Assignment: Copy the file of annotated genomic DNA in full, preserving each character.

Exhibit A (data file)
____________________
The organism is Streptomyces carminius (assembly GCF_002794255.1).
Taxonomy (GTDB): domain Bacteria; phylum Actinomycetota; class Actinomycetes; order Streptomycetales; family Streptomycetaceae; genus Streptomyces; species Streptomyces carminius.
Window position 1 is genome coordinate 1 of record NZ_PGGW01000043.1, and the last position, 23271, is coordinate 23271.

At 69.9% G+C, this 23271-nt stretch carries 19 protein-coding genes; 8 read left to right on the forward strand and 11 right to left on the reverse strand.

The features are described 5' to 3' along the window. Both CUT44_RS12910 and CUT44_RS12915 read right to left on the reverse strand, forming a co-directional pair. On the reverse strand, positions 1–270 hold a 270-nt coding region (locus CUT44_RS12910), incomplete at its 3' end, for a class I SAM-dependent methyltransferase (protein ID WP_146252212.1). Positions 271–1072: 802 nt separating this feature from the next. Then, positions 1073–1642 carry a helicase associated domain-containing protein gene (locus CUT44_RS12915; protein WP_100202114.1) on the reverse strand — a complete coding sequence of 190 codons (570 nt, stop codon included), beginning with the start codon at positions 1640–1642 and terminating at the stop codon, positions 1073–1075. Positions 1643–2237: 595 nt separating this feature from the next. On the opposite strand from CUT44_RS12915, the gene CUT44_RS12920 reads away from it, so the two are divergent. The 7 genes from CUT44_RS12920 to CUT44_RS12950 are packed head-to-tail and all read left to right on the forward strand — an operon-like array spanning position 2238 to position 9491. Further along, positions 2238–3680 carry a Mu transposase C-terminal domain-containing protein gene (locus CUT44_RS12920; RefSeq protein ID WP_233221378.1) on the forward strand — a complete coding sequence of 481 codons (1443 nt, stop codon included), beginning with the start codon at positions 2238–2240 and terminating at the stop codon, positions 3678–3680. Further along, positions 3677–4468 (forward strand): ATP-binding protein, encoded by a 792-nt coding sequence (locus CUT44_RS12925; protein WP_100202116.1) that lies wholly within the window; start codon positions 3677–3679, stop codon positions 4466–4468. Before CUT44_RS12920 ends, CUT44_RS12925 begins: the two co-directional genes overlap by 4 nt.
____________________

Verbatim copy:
The organism is Streptomyces carminius (assembly GCF_002794255.1).
Taxonomy (GTDB): domain Bacteria; phylum Actinomycetota; class Actinomycetes; order Streptomycetales; family Streptomycetaceae; genus Streptomyces; species Streptomyces carminius.
Window position 1 is genome coordinate 1 of record NZ_PGGW01000043.1, and the last position, 23271, is coordinate 23271.

At 69.9% G+C, this 23271-nt stretch carries 19 protein-coding genes; 8 read left to right on the forward strand and 11 right to left on the reverse strand.

The features are described 5' to 3' along the window. Both CUT44_RS12910 and CUT44_RS12915 read right to left on the reverse strand, forming a co-directional pair. On the reverse strand, positions 1–270 hold a 270-nt coding region (locus CUT44_RS12910), incomplete at its 3' end, for a class I SAM-dependent methyltransferase (protein ID WP_146252212.1). Positions 271–1072: 802 nt separating this feature from the next. Then, positions 1073–1642 carry a helicase associated domain-containing protein gene (locus CUT44_RS12915; protein WP_100202114.1) on the reverse strand — a complete coding sequence of 190 codons (570 nt, stop codon included), beginning with the start codon at positions 1640–1642 and terminating at the stop codon, positions 1073–1075. Positions 1643–2237: 595 nt separating this feature from the next. On the opposite strand from CUT44_RS12915, the gene CUT44_RS12920 reads away from it, so the two are divergent. The 7 genes from CUT44_RS12920 to CUT44_RS12950 are packed head-to-tail and all read left to right on the forward strand — an operon-like array spanning position 2238 to position 9491. Further along, positions 2238–3680 carry a Mu transposase C-terminal domain-containing protein gene (locus CUT44_RS12920; RefSeq protein ID WP_233221378.1) on the forward strand — a complete coding sequence of 481 codons (1443 nt, stop codon included), beginning with the start codon at positions 2238–2240 and terminating at the stop codon, positions 3678–3680. Further along, positions 3677–4468 (forward strand): ATP-binding protein, encoded by a 792-nt coding sequence (locus CUT44_RS12925; protein WP_100202116.1) that lies wholly within the window; start codon positions 3677–3679, stop codon positions 4466–4468. Before CUT44_RS12920 ends, CUT44_RS12925 begins: the two co-directional genes overlap by 4 nt.